For most outdoor projects, naturally rot-resistant wood is a good idea. Use this table to find the right decay-resistant species for your project.
Resistant or very resistant
Slightly or nonresistant
Baldcypress (old growth)1
Oak, Oregon white
Baldcypress (young growth)3
Oak, swamp chestnut
Pine, eastern white1
Oak (red and black species)2
Pines (most other species)2
1 The southern and eastern pines and baldcypress are now largely second-growth, with a large proportion of sapwood. Consequently, it is no longer practicable to obtain substatial quantities of heartwood lumber in these species for general building purposes.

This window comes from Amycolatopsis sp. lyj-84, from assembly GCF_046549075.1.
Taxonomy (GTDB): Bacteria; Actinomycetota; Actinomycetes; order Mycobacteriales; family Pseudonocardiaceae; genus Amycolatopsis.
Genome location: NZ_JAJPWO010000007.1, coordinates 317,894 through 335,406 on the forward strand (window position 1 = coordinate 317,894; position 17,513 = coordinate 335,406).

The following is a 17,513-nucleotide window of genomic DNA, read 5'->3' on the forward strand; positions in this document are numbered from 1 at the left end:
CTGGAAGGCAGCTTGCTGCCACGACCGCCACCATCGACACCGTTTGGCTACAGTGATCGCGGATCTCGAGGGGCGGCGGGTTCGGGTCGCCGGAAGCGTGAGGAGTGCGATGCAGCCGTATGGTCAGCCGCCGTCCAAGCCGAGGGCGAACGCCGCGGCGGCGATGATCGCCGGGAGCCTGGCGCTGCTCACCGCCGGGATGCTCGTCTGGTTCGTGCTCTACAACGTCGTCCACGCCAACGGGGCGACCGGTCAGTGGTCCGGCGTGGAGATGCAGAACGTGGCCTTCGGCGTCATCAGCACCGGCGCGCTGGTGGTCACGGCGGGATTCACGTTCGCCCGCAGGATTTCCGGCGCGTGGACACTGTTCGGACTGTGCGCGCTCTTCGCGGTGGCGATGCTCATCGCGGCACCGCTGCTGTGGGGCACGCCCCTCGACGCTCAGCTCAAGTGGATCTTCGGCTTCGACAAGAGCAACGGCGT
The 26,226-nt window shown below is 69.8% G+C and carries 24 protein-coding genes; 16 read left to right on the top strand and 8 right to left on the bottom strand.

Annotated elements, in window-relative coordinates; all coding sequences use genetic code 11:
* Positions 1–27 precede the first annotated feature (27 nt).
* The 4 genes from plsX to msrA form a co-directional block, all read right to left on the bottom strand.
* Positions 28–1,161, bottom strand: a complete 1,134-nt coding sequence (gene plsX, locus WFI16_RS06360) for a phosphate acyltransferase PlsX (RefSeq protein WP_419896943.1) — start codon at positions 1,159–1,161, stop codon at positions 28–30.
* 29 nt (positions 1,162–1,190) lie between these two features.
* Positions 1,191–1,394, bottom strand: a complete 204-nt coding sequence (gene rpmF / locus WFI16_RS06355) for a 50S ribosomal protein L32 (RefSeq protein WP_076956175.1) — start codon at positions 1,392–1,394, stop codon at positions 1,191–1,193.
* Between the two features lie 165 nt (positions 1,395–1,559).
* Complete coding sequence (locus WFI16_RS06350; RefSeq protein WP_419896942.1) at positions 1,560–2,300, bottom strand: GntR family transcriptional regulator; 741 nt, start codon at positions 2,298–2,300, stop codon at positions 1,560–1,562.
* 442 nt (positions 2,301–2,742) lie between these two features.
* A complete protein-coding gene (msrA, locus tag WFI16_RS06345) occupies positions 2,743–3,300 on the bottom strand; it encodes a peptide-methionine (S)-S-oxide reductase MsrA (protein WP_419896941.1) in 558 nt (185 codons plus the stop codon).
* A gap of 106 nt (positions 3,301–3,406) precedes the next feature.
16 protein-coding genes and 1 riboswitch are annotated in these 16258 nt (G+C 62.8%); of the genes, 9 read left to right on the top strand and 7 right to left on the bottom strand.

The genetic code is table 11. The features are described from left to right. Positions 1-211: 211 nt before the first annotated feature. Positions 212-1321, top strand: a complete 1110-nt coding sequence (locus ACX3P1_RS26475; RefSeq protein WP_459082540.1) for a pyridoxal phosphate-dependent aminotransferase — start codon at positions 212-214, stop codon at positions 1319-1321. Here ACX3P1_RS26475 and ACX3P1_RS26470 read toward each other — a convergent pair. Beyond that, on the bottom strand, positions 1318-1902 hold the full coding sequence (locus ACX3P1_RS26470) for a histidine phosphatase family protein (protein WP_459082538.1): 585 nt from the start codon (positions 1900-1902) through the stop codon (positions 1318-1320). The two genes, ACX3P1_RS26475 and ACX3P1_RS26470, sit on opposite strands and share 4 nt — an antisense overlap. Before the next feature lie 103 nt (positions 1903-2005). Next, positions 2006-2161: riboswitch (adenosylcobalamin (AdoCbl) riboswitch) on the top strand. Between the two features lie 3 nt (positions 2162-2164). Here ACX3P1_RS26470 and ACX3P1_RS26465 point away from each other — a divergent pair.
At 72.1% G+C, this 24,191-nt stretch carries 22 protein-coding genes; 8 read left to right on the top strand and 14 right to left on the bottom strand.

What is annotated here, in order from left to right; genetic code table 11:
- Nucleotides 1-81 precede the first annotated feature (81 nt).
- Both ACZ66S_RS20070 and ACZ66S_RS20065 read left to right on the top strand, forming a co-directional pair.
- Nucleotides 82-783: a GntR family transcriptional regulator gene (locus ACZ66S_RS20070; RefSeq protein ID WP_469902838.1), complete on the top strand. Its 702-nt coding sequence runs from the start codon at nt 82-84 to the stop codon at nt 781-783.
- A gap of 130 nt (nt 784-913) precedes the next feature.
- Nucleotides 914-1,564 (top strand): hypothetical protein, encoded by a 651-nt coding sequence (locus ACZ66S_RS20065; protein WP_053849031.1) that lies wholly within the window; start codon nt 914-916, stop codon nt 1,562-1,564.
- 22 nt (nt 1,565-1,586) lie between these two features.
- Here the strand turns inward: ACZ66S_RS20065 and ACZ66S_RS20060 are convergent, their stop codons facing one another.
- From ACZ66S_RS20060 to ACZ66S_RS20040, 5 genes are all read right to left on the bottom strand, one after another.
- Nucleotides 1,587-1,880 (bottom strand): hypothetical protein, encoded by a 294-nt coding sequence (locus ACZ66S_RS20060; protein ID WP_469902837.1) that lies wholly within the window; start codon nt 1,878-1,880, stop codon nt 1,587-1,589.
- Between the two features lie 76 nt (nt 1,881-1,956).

2 These species, or certain species within the groups sown, are indicated to have higher decay resistance than most of the other woods in their respective categories.
3 These woods have exceptionally high decay resistance.
Forest Products Laboratory, Forest Service, U.S. Department of Agriculture. Comparative Decay Resistance of Heartwood of Native Species. U.S. Forest Service Research Note, FPL-0153. January 1967. Available at: